Smart Energy Council wages war against "anti-renewables" NEG | RenewEconomy

Smart Energy Council wages war against “anti-renewables” NEG

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Smart Energy Council promises “ruthless campaign” to fight Malcolm Turnbull’s NEG, which he says is “a lesson in how to do over the renewables industry while having acolytes fawn over the process.”

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Plus ca change

Australia’s Smart Energy Council has declared war on the federal government’s National Energy Guarantee, and specifically its lousy emissions reduction targets.

The SEC on Monday launched a campaign against an “anti-renewables policy” that it says could be “set in stone” for the next 12 years and would be worse than doing nothing at all. “It locks out the future and locks in the past.”

In a webcast “crisis meeting” on Monday morning, SEC CEO John Grimes called for industry to help fund a $500,000 “ruthless campaign” to either scrap the NEG – or substantially change its narrative.

Grimes was joined on the webcast by former Clean Energy Finance Corporation CEO Oliver Yates and Carbon and Energy Markets analyst Bruce Mountain.

Both Yates and Mountain stressed that the NEG, in its current form, would stymie renewable energy growth, prop up coal, and do little or nothing to reduce Australia’s emissions. It could also work to reinforce the position of the big retailers. (Read more on Yates’ and Mountain’s views here.)

The call to arms follows the latest COAG meeting in Melbourne on Friday, which as Giles Parkinson reported saw the states wave through a NEG that was even worse than first thought.

After the meeting, federal energy minister Josh Frydenberg made clear that the government was not prepared to move “one inch” on certain elements of the policy – namely its low-ball emissions reduction target of 26 per cent by 2030 for the electricity sector.

This was just the latest – and possibly most cunning – play, Grimes said, in the far right-led Coaltion’s game plan to push back investment in renewables.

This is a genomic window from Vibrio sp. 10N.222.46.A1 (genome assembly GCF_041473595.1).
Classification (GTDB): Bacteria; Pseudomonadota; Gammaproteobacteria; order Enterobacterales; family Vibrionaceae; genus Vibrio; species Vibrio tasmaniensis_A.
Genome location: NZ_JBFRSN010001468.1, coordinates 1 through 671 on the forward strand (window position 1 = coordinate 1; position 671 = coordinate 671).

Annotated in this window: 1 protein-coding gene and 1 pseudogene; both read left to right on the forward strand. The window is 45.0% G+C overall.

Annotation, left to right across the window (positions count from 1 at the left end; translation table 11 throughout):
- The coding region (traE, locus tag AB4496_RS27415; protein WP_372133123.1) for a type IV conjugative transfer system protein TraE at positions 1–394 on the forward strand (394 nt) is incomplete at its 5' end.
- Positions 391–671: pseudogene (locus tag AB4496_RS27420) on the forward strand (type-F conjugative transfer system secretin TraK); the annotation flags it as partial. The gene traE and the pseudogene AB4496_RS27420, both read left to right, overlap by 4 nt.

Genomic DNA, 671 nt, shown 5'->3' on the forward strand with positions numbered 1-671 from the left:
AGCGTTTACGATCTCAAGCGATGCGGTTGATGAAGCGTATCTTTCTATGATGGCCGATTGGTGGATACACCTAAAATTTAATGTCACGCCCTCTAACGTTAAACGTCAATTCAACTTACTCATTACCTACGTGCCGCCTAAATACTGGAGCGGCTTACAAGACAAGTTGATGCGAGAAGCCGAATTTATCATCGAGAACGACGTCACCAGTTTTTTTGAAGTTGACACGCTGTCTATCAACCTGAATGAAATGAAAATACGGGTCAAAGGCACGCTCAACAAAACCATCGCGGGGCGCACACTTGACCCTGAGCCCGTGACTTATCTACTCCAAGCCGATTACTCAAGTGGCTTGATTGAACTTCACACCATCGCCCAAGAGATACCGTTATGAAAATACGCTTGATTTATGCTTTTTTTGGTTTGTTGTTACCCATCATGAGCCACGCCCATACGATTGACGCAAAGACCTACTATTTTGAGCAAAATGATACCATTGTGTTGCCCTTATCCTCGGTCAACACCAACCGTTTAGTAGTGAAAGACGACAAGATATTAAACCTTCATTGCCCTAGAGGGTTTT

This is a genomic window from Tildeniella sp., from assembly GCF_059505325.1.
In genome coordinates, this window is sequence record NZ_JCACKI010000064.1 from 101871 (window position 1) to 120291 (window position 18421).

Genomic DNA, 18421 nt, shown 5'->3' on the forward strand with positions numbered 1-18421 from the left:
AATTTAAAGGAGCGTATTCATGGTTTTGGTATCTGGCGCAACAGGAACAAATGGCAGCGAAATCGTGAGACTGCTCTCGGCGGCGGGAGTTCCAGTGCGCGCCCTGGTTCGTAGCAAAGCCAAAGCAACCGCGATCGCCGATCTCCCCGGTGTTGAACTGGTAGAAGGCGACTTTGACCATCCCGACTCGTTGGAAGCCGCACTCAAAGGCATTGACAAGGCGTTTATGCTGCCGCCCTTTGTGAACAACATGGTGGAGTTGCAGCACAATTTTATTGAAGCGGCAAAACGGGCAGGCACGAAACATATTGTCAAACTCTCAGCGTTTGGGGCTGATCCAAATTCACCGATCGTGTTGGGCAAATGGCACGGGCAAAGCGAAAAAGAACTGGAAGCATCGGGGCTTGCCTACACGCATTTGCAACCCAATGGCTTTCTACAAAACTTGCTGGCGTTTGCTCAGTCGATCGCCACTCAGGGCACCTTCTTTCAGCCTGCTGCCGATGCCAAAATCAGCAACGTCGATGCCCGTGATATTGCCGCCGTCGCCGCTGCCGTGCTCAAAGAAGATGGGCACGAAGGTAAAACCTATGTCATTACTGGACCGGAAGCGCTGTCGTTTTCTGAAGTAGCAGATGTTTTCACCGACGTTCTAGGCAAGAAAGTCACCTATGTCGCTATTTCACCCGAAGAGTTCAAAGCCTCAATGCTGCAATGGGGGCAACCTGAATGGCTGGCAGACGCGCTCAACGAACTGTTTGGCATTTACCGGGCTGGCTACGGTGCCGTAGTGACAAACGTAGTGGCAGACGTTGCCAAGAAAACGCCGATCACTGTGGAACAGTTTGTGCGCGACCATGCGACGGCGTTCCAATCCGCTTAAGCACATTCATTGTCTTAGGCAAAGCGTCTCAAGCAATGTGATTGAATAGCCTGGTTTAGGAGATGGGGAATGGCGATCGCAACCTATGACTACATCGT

“Malcolm Turnbull is giving Tony Abbott a lesson in how to do over the renewables industry while having acolytes fawn over the process,” he said.

“No blatant king hit from Malcolm, but the result is exactly the same.

“The government has been very smart in framing the NEG and focusing on retailers. They have to make sure that electricity is reliable and it meets emissions targets.

“As we’ll hear from our other speakers, these are nonsense, because Australia’s electricity is some of the most reliable in the world… and the emissions targets are so low … that (it) effectively means there will be no additional renewable energy required to be built between 2020 and 2030.”

Grimes also warned against the political and voter mentality that something was better than nothing, when it came to energy and climate policy in Australia.

His particular concern, and that of the industry in general, is that the NEG will seek to lock in low emissions targets, and it may be impossible to change them, at least before 2030. That would be disastrous for the industry, which could not rely only on a change in government for its future.

“Each time the Labor Party and other renewable energy groups have conceded ground to the government, in an attempt to achieve bipartisanship … the government has moved the goal posts and pushed for even more extreme policies,” Grimes told the meeting.

He said that while some states and territories – namely the ACT, Victoria and Queensland, after the loss of the South Australia Labor government in the March election – had raised concerns with the NEG, they had stopped short of shutting it down.

“Federal Labor, and the Labor states, have made a political calculation that being seen as collaborative with the government on the NEG is better than taking a strong stand.

“They’re kicking it down the road for more work to be done, and the government’s pushing for a decision to be made on this.

“I think that (the Coalition) think that they’re on a political winner with this,” he added. “Because they’re on track to pull off a coordinated, unopposed framework that locks in coal and locks out renewables,” he said.

“It’s up to us to change the game, to increase the political cost of all involved if they are going to lock in the existing NEG.”

Grimes said the campaign’s primary focus would be, not to scrap the NEG entirely, but to get the federal government to support stronger emissions reduction targets in the electricity sector – “north of 50 per cent by 2030, and additionality for state schemes.”